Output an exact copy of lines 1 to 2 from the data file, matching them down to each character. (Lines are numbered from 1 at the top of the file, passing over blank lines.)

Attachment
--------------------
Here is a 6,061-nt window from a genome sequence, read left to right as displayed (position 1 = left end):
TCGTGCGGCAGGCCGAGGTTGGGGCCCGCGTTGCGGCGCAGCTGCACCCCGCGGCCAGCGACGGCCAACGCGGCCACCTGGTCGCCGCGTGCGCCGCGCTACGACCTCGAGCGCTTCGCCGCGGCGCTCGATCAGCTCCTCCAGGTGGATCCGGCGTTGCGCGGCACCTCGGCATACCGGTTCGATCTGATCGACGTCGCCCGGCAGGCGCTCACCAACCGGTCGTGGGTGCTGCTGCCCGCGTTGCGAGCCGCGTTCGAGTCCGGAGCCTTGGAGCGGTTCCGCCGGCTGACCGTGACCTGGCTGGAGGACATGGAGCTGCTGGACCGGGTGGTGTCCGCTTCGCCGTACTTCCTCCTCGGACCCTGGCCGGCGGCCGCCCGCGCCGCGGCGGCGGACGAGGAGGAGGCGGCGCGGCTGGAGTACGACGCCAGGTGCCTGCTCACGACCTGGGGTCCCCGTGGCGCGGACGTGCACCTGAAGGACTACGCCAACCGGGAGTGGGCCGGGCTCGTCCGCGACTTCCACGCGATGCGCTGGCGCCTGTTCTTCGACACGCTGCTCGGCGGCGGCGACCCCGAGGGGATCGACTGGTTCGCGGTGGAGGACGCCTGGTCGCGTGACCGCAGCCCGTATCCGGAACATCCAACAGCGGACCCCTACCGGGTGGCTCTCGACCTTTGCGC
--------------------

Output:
Here is a 6,061-nt window from a genome sequence, read left to right as displayed (position 1 = left end):
TCGTGCGGCAGGCCGAGGTTGGGGCCCGCGTTGCGGCGCAGCTGCACCCCGCGGCCAGCGACGGCCAACGCGGCCACCTGGTCGCCGCGTGCGCCGCGCTACGACCTCGAGCGCTTCGCCGCGGCGCTCGATCAGCTCCTCCAGGTGGATCCGGCGTTGCGCGGCACCTCGGCATACCGGTTCGATCTGATCGACGTCGCCCGGCAGGCGCTCACCAACCGGTCGTGGGTGCTGCTGCCCGCGTTGCGAGCCGCGTTCGAGTCCGGAGCCTTGGAGCGGTTCCGCCGGCTGACCGTGACCTGGCTGGAGGACATGGAGCTGCTGGACCGGGTGGTGTCCGCTTCGCCGTACTTCCTCCTCGGACCCTGGCCGGCGGCCGCCCGCGCCGCGGCGGCGGACGAGGAGGAGGCGGCGCGGCTGGAGTACGACGCCAGGTGCCTGCTCACGACCTGGGGTCCCCGTGGCGCGGACGTGCACCTGAAGGACTACGCCAACCGGGAGTGGGCCGGGCTCGTCCGCGACTTCCACGCGATGCGCTGGCGCCTGTTCTTCGACACGCTGCTCGGCGGCGGCGACCCCGAGGGGATCGACTGGTTCGCGGTGGAGGACGCCTGGTCGCGTGACCGCAGCCCGTATCCGGAACATCCAACAGCGGACCCCTACCGGGTGGCTCTCGACCTTTGCGC